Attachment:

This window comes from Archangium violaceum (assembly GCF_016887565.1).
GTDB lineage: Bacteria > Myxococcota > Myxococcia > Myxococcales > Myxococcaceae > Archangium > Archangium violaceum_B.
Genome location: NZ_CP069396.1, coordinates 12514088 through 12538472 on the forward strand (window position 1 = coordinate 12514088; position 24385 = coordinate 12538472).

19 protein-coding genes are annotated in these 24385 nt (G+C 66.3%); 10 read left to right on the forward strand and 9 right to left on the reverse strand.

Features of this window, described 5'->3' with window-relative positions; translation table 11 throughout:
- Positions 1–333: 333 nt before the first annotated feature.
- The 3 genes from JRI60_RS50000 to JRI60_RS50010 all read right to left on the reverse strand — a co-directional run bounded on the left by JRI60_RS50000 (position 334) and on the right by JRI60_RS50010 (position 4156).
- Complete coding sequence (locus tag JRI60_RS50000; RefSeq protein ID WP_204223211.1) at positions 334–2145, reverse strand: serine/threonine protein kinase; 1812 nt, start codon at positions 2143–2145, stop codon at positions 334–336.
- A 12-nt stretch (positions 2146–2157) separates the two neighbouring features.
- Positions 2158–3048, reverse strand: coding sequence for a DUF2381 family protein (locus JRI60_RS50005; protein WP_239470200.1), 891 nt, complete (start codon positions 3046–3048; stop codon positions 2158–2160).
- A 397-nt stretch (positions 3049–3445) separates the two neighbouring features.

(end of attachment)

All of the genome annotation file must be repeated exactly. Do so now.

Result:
This window comes from Archangium violaceum (assembly GCF_016887565.1).
GTDB lineage: Bacteria > Myxococcota > Myxococcia > Myxococcales > Myxococcaceae > Archangium > Archangium violaceum_B.
Genome location: NZ_CP069396.1, coordinates 12514088 through 12538472 on the forward strand (window position 1 = coordinate 12514088; position 24385 = coordinate 12538472).

19 protein-coding genes are annotated in these 24385 nt (G+C 66.3%); 10 read left to right on the forward strand and 9 right to left on the reverse strand.

Features of this window, described 5'->3' with window-relative positions; translation table 11 throughout:
- Positions 1–333: 333 nt before the first annotated feature.
- The 3 genes from JRI60_RS50000 to JRI60_RS50010 all read right to left on the reverse strand — a co-directional run bounded on the left by JRI60_RS50000 (position 334) and on the right by JRI60_RS50010 (position 4156).
- Complete coding sequence (locus tag JRI60_RS50000; RefSeq protein ID WP_204223211.1) at positions 334–2145, reverse strand: serine/threonine protein kinase; 1812 nt, start codon at positions 2143–2145, stop codon at positions 334–336.
- A 12-nt stretch (positions 2146–2157) separates the two neighbouring features.
- Positions 2158–3048, reverse strand: coding sequence for a DUF2381 family protein (locus JRI60_RS50005; protein WP_239470200.1), 891 nt, complete (start codon positions 3046–3048; stop codon positions 2158–2160).
- A 397-nt stretch (positions 3049–3445) separates the two neighbouring features.